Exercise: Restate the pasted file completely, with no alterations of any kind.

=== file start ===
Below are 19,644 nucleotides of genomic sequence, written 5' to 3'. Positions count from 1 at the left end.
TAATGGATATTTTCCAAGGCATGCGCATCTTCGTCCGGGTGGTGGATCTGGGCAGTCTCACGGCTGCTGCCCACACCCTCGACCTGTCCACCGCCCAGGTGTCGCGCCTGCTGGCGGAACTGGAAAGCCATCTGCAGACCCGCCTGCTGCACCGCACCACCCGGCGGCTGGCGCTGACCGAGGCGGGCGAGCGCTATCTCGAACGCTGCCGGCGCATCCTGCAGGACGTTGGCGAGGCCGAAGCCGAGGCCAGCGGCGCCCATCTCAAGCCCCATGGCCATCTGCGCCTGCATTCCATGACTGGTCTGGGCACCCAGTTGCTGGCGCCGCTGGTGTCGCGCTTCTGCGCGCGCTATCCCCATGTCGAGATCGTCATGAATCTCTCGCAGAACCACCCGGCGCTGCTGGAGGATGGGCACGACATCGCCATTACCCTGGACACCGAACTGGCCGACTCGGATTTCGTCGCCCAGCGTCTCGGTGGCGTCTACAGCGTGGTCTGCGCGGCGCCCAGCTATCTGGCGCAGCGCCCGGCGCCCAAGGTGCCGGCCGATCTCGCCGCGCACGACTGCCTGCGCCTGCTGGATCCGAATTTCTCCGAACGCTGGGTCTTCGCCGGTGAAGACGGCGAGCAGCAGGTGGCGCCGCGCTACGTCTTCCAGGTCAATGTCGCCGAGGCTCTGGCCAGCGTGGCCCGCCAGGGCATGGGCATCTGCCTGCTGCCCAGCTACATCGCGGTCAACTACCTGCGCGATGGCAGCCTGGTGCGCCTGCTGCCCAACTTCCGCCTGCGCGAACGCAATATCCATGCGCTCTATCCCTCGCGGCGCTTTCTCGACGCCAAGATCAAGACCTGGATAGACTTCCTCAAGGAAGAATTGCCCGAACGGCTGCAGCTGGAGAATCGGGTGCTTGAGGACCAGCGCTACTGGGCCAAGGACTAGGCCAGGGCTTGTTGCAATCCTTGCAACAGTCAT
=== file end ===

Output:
Below are 19,644 nucleotides of genomic sequence, written 5' to 3'. Positions count from 1 at the left end.
TAATGGATATTTTCCAAGGCATGCGCATCTTCGTCCGGGTGGTGGATCTGGGCAGTCTCACGGCTGCTGCCCACACCCTCGACCTGTCCACCGCCCAGGTGTCGCGCCTGCTGGCGGAACTGGAAAGCCATCTGCAGACCCGCCTGCTGCACCGCACCACCCGGCGGCTGGCGCTGACCGAGGCGGGCGAGCGCTATCTCGAACGCTGCCGGCGCATCCTGCAGGACGTTGGCGAGGCCGAAGCCGAGGCCAGCGGCGCCCATCTCAAGCCCCATGGCCATCTGCGCCTGCATTCCATGACTGGTCTGGGCACCCAGTTGCTGGCGCCGCTGGTGTCGCGCTTCTGCGCGCGCTATCCCCATGTCGAGATCGTCATGAATCTCTCGCAGAACCACCCGGCGCTGCTGGAGGATGGGCACGACATCGCCATTACCCTGGACACCGAACTGGCCGACTCGGATTTCGTCGCCCAGCGTCTCGGTGGCGTCTACAGCGTGGTCTGCGCGGCGCCCAGCTATCTGGCGCAGCGCCCGGCGCCCAAGGTGCCGGCCGATCTCGCCGCGCACGACTGCCTGCGCCTGCTGGATCCGAATTTCTCCGAACGCTGGGTCTTCGCCGGTGAAGACGGCGAGCAGCAGGTGGCGCCGCGCTACGTCTTCCAGGTCAATGTCGCCGAGGCTCTGGCCAGCGTGGCCCGCCAGGGCATGGGCATCTGCCTGCTGCCCAGCTACATCGCGGTCAACTACCTGCGCGATGGCAGCCTGGTGCGCCTGCTGCCCAACTTCCGCCTGCGCGAACGCAATATCCATGCGCTCTATCCCTCGCGGCGCTTTCTCGACGCCAAGATCAAGACCTGGATAGACTTCCTCAAGGAAGAATTGCCCGAACGGCTGCAGCTGGAGAATCGGGTGCTTGAGGACCAGCGCTACTGGGCCAAGGACTAGGCCAGGGCTTGTTGCAATCCTTGCAACAGTCAT